Sheep genetics are tricky

Our rams are both yearlings now and it’s interesting to see how different they look.  Shaft is a giant brown puffball who will produce a long, soft, really nice fleece for the fall shearing.  Bucky is a big hunk of ivory colored muscle and density, who will provide an excellent dressing percentage when his breeding days are over.

Even though both rams were “bred for good fleeces and solid meat conformation”, they each clearly favor one trait over the other.  Wool and meatiness as traits are sadly not all that complementary.  A lot of breeders spend years on end and multiple breeding groups trying to thread the needle and get a Bucky-level of meatiness with a Shaft-like soft, high-value fleece.  Sometimes they get there, but just seeing the starkness of the difference was valuable.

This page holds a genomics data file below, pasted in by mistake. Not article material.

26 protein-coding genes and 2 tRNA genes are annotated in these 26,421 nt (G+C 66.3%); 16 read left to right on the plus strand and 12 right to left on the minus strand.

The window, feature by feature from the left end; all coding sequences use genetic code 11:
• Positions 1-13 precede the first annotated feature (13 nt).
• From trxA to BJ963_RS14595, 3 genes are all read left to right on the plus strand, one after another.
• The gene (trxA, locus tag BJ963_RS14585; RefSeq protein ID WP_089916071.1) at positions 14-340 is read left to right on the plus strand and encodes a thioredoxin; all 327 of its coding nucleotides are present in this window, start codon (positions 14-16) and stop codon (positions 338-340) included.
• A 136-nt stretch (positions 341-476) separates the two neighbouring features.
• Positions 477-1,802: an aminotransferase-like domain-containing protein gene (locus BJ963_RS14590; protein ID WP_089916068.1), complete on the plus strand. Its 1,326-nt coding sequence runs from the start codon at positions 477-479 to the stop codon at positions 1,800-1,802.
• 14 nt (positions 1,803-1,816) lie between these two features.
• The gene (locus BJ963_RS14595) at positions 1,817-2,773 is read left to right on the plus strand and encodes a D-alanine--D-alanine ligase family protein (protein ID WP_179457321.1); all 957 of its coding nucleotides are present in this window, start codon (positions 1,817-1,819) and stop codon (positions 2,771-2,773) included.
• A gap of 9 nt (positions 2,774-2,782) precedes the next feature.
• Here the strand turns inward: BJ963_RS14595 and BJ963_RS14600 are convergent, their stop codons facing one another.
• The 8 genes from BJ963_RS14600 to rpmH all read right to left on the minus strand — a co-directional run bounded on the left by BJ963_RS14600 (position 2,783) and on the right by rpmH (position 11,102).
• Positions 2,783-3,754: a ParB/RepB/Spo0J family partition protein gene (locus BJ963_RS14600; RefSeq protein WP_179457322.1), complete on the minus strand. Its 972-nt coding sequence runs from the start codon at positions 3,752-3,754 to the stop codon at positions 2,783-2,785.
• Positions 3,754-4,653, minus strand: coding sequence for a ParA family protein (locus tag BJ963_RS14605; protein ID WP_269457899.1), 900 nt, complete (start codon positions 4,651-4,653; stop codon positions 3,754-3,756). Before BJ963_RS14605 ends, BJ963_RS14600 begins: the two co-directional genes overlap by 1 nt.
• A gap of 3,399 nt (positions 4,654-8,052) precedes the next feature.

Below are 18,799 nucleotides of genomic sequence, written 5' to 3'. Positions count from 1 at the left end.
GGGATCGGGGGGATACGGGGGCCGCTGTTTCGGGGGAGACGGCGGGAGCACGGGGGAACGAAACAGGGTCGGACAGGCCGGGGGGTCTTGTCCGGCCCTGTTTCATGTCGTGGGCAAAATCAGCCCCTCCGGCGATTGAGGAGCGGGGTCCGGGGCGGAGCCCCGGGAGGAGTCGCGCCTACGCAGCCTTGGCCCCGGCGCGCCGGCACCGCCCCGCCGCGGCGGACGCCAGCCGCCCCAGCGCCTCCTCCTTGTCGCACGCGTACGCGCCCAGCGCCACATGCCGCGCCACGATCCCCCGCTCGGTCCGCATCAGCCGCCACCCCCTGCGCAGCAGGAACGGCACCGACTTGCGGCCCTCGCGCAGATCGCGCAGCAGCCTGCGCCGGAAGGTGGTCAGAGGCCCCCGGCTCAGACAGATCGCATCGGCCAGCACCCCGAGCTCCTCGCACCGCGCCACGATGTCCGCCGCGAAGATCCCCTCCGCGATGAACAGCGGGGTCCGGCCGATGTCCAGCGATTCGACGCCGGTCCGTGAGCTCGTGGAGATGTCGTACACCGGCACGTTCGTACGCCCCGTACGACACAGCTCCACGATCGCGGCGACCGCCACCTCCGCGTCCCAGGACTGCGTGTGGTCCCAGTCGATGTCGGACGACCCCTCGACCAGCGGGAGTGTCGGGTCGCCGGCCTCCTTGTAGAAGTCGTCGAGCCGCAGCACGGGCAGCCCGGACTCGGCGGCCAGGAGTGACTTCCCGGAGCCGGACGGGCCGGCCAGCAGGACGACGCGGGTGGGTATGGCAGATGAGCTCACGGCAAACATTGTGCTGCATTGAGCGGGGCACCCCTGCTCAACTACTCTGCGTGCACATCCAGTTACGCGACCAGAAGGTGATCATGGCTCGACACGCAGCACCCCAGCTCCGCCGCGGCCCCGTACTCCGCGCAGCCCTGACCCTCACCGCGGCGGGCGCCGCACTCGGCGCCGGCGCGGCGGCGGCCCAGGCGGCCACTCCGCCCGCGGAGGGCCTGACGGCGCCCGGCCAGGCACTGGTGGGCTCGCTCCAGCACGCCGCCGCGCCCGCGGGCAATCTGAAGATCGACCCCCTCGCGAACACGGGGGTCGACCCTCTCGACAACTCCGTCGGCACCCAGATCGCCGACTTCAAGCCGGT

The two traits work against each other to some extent because growing lots of wool takes away from building up muscle, as both require protein.  Milkiness or milkability (not the same, the latter is a group of traits really) are more complementary, as we have some serious milkiness in our ewes despite fleece quality ranging from felt to possibly fall-level ok in a spring fleece.  And temperament is much the same– Bucky is a very gentle ram and we will totally work to keep that going in the flock, as a jerkish ram is a lot more trouble than a jerkish ewe.

So while we have breeding goals, we aren’t expecting to get exactly what we want with a specific trait just because we picked stock with “good genetics”.  It’s also been instructive to see Bucky’s offspring and the range there between his genetics and those of the mothers.

Tricky stuff, genetics.

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